Phlox Bringing Beauty to Floor of Fallen Trees
Out for daily walk along edge of the forest preserve near Carillon Stonegate Pond.
Caught something out of place as I glanced into the woodlands. These woodlands are in a wetland and have dozens of fallen trees due to storms over the years.
Typically, it is dark with spots of sunlight breaking through on a sunny day. But something caught my eye. Something lavender. It was a Summer Phlox popping up between some fallen tree branches. A lovely bouquet of lavender flowers set against the dark browns of the woodlands.
Summer Phlox generally grows to approximately three (3) feet tall. The oval leaves are up to six (6) inches long and one (1) inch wide. The flowers are nearly one (1) inch across.
What to look for? Bouquet of lavender flowers sitting atop a tall stem. Summer Phlox is a tall, perennial plant. The central stem is light green, round, and usually unbranched, except near the apex where the flowers occur. The leaves are long, oval, and opposite. The central stem and a few secondary stems near the apex of the plant terminate in a gently rounded panicles of flowers. The individual flowers can occur in a variety of colors, including bright rosy pink, lavender, and white. Each flower has a long tubular corolla with five (5) spreading, overlapping petals. The flowers are quite fragrant. The small, oval seed capsules contain several small seeds. The root system consists of a taproot. Small clumps of plants are often formed.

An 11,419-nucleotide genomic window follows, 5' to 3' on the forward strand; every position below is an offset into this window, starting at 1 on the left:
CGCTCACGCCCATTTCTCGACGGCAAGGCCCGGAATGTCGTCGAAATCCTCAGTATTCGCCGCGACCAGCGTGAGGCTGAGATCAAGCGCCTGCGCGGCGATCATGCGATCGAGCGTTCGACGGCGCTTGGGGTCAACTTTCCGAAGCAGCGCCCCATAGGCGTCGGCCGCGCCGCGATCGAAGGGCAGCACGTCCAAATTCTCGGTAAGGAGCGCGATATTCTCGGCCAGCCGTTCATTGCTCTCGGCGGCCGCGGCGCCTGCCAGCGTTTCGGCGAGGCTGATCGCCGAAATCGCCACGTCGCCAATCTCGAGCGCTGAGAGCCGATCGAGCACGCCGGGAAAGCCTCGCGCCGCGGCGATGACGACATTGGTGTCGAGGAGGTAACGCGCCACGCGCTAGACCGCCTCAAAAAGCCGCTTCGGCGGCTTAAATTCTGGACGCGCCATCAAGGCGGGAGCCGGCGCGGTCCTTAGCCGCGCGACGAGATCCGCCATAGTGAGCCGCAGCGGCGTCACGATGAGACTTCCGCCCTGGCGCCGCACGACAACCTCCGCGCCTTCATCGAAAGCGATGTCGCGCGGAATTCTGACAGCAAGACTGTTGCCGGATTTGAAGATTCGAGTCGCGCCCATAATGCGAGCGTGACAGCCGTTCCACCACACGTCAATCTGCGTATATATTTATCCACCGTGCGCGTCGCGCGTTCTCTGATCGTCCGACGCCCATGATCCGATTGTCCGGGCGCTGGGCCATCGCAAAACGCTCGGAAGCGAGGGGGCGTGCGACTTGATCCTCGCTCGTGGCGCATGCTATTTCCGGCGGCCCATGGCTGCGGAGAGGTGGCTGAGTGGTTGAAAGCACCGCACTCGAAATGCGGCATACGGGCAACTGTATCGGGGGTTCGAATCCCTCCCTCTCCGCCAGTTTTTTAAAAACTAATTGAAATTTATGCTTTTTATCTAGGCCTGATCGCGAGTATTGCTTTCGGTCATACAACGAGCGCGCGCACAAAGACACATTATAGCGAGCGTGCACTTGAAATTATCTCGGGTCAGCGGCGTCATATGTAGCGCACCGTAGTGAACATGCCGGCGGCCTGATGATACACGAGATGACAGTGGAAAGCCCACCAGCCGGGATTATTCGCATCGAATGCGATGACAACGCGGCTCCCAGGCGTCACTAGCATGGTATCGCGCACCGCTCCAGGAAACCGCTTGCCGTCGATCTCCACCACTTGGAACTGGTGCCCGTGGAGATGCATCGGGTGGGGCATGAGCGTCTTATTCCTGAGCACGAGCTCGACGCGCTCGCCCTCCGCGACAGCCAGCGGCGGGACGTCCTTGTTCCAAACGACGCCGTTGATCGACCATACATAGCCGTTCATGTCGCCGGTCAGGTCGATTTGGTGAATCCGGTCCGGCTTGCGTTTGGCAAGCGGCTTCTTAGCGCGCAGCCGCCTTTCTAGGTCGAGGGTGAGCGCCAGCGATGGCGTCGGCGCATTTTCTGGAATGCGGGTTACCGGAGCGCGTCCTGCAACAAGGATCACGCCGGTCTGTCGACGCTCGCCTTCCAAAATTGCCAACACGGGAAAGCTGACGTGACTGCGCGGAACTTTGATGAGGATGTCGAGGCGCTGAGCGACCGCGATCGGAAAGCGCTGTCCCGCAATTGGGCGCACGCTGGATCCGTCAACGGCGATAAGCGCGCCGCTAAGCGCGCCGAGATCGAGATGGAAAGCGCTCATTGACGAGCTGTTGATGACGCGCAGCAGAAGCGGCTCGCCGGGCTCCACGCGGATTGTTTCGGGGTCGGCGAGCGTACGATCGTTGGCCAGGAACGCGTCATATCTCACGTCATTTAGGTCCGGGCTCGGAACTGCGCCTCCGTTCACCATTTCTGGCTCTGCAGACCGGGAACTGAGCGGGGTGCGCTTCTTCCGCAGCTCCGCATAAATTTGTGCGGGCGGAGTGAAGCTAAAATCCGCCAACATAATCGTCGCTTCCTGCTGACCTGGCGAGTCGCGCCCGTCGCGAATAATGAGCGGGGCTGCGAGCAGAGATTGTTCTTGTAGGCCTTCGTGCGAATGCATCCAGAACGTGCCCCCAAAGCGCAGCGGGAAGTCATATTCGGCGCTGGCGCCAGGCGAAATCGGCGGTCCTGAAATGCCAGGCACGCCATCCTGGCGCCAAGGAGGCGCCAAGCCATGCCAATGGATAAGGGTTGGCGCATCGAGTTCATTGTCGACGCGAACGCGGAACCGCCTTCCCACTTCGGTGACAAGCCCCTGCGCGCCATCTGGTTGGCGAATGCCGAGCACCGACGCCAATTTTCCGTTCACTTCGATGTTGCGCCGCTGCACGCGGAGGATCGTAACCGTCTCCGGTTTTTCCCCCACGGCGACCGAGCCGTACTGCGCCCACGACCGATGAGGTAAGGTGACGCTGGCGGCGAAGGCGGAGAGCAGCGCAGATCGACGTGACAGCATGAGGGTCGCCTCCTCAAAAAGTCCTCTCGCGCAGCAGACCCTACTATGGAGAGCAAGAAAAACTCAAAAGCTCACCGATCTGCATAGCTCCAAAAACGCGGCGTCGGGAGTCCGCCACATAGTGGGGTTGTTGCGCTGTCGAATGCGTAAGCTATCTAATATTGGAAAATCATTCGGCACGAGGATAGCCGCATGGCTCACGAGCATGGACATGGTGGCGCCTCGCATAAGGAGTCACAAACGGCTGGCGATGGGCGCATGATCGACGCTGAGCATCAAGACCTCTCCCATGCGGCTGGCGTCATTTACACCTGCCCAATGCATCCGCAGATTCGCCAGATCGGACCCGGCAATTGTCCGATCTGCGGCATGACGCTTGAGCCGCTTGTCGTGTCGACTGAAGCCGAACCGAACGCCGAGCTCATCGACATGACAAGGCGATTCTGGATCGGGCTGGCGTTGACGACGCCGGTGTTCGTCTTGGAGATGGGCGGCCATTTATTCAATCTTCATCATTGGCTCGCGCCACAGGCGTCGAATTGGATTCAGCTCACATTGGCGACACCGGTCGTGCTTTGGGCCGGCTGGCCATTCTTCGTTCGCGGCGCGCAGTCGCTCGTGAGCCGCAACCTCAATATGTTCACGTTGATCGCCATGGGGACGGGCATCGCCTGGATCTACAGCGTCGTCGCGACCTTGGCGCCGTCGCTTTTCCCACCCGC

Summer Phlox is native to the eastern U.S. and has been observed in most counties of Illinois. While this plant is widely distributed here and there, it is rather uncommon in natural habitats, occurring as isolated clumps of plants. Summer Phlox may be found in openings in moist woodlands, woodland borders, thickets, meadows, and semi-shaded areas along rivers and ponds.
Other common names include Autumn Phlox, Cross-leaved Phlox, Fall Phlox, Garden Phlox, Perennial Phlox, and Tall Phlox.
All of the seasons are full of surprises around Carillon Stonegate Pond. Take a hike and see what you can find – and identify!